Dr. Dana of Love Health Direct Primary Care: A beacon of hope for Ehlers-Danlos and other chronic pain syndromes

Living with Ehlers-Danlos syndrome (EDS) brings a lot of pain and other problems. But there’s a bright side: Low Dose Naltrexone (LDN) may help. LDN works in a special way. It blocks certain chemicals in your body that make you feel more pain, like interleukin 1B and interleukin 6. It also stops something called Toll-like receptor #4 (TLR #4), which is like a switch for pain in your brain. By turning off this switch, LDN helps decrease the pain you feel.

But LDN does even more than just relieve pain. It also helps with another issue common in EDS called mast cell activation syndrome (MCAS). People with EDS are 6 times more likely to have MCAS. Mast cells are like alarm bells in your body, and when they go haywire, they can cause problems like hives, asthma, and tummy troubles. LDN helps calm down these overactive mast cells, giving relief from these symptoms.

Also, there are other medicines that can help with EDS symptoms by acting on histamine receptors.  Traditionally used for allergies, medicines like Claritin, Allegra, and Zyrtec can help with symptoms caused by histamine produced from mast cells. Additionally, medications like famotidine (aka Pepcid) can help with gut issues cause by histamines, and montelukast (also known as Singulair) can reduce inflammation.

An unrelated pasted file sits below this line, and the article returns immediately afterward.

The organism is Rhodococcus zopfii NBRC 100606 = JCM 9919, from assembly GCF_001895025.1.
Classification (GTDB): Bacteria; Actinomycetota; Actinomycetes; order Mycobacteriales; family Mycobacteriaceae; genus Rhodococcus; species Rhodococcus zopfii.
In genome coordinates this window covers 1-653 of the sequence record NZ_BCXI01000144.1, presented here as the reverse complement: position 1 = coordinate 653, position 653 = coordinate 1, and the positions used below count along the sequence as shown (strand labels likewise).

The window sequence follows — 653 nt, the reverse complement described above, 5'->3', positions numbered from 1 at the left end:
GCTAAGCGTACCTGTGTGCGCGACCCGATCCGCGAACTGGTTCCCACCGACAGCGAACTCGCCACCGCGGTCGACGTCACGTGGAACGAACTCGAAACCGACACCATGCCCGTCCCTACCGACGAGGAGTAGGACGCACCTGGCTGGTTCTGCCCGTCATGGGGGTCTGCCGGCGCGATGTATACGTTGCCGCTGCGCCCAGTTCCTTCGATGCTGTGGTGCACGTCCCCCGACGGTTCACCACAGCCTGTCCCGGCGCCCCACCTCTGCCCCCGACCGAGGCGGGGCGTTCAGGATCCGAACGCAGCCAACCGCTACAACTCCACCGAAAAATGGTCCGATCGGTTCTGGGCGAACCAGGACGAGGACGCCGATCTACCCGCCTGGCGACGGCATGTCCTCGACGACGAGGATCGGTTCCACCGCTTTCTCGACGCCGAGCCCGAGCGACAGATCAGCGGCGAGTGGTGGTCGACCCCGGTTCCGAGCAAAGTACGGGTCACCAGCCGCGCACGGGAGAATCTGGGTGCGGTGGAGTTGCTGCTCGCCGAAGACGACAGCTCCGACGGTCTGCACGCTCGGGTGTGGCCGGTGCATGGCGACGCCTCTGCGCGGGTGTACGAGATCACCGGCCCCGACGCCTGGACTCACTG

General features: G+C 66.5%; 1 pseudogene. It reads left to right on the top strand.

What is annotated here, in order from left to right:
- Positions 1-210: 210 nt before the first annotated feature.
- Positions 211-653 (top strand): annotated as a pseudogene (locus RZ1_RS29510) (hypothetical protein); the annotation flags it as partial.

Is LDN is like a superhero for managing EDS symptoms? Well, it’s promising in that it targets different parts of the body to help relieve pain and other issues. If you’ve had any experience with low-dose naltrexone treatment for Ehlers Danlos Syndrome, please feel free to comment below!

DISCLOSURE: THIS ARTICLE IS NOT INTENDED FOR MEDICAL ADVICE AND IN NO MEANS ESTABLISHES A PHYSICIAN-PATIENT RELATIONSHIP. Always consult with a healthcare professional before starting any medicine treatment, especially if you have underlying health conditions or are taking medication. Additionally, individual responses to these treatments may vary.

About Dr. Dana

Dana Mincer, DO, is a board certified, family practice physician, personal trainer, and mom, with expertise in mental health, addiction medicine, positive habit coaching, and yoga based therapies. She considers herself a REFORMED western medicine physician who employs practical integrative medicine techniques. Her basic approach is that every patient is a sacred and respected individual who is more than capable of making decisions about their own medical care – she is humbled to be invited into their world for guidance.

She opened her own practice at 1035 Virginia Drive, Suite 140 in Fort Washington. To schedule a free meet and greet and sign up for the practice, you can visit Love Health’s website.

Updates and more information are also available at Love Health Direct Primary Care’s Facebook page and Instagram page.